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Justice Damone Younge last Wednesday heard oral arguments by Mr. Roysdale Forde SC, and Mr. Anil Nandall SC, on the substantive appointments of Chancellor and Chief Justice. Forde, who is representing applicant Mr. Vinceroy Jordan, is asking the High Court to direct President Irfaan Ali to uphold Article 127 in the Constitution of Guyana by initiating consultation with the Leader of the Opposition, Mr. Aubrey Norton, within two months.
The Senior Counsel is also asking the Court to declare that since assuming Office, the President has failed to engage the Leader of the Opposition on the appointments in accordance with Article 127 of the Constitution.
Article 127(1) stipulates “the Chancellor and the Chief Justice shall each be appointed by the President, acting after obtaining the agreement of the Leader of the Opposition.”
Forde told the Court the refusal of the President to “honour his obligation under Article 127 of the Constitution,” has nothing to do with issues of non-recognition of the government and the shaking of hands which are “completely irrelevant in relation to [compliance with the law].” Ali did state engagement with the Opposition Leader is contingent on the Opposition-the A Partnership of National Unity and Alliance For Change (APNU+AFC)- recognising his government. The handshake is a running issue between Ali and Norton about who should shake hands and why hands won’t be shaken.
The Court was told it has been more than two years since Ali’s presidency and a letter (dated May 12, 2022) was dispatched to him by Norton, calling for advancing the process of appointing a Chancellor and Chief Justice, and Norton had indicated his willingness to support the confirmation of acting Chancellor Yonette Cummings-Edwards and acting Chief Justice Roxane George-Wiltshire SC, but the President has not responded.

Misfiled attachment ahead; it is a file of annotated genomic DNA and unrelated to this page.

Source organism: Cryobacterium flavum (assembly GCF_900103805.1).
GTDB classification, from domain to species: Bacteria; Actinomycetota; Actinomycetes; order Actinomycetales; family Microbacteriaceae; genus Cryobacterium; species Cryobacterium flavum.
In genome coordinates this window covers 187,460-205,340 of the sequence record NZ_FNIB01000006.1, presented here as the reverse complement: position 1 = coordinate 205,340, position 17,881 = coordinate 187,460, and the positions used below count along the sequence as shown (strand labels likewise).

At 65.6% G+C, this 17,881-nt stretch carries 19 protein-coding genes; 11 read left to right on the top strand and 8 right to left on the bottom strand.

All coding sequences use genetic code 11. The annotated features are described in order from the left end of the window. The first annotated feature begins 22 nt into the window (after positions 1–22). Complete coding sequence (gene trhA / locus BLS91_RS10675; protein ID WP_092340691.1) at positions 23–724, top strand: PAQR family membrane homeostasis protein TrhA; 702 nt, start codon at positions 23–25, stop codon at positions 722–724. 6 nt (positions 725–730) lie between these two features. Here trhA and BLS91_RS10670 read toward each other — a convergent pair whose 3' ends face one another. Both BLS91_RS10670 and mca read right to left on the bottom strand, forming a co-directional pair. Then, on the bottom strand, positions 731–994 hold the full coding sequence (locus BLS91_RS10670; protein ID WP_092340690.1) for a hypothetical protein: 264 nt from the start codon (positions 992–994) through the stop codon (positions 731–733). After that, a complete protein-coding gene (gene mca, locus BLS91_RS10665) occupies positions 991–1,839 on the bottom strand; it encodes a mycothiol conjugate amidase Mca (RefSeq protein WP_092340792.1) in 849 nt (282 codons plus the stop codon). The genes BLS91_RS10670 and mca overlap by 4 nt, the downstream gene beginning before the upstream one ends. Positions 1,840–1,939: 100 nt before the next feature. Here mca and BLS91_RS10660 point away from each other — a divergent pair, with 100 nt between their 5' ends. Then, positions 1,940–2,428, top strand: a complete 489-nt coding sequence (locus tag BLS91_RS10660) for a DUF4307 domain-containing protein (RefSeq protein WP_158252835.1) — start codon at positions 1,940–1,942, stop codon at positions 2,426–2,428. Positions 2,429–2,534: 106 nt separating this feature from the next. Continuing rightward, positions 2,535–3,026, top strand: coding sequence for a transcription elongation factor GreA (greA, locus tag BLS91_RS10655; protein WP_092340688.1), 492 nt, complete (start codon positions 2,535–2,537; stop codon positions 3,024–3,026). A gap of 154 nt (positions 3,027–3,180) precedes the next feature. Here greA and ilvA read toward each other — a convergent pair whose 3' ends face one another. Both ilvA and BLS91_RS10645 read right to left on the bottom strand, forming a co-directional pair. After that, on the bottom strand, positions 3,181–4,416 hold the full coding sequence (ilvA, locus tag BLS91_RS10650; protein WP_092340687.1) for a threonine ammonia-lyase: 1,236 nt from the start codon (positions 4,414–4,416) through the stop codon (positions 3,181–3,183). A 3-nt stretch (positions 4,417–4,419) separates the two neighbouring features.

Nandlall, who is the respondent in the case, whilst acknowledging the non-appointments told the court that whereas the matter is a constitutional issue, the Constitution has set no timeframe for the appointments, and the President is not so “bound; neither is there dependent on any antecedent occurrence to trigger that appointment.”
“The only conditionality that affects the power of the President to appoint, but it is a fundamental conditionality, is that he cannot exercise that power without an agreement from the Opposition,” Nandlall told the court.
The non-appointment of a substantive Chancellor and Chief Justice has attracted attention not only in Guyana but across the region. President of the Caribbean Court of Justice, Adrian Sanders, had called for these appointments before the end of 2022.
Keynote speaker at the Guyana Bar Association Dinner, April 9, 2022, Sanders said “I believe I have a right and a duty publicly to express the view that Guyana should not let this year  pass and not remedy this regrettable situation.”
Further, Sanders pointed out that “for the country to have not appointed a Chancellor for 17 long years is very disappointing; likewise, to be without an appointed Chief Justice for several years.”
Since 2005 there has been no substantive appointment of Chancellor nor Chief Justice. However, Nandlall told the Court the President will engage the Leader of the Opposition on these appointments at an appropriate time.
The incumbent Justice Cummings-Edwards was appointed acting Chancellor in 2016 and Justice Roxanne George-Wiltshire SC acting Chief Justice in 2017.
Justice Younge is expected to hand down the Court’s decision in March.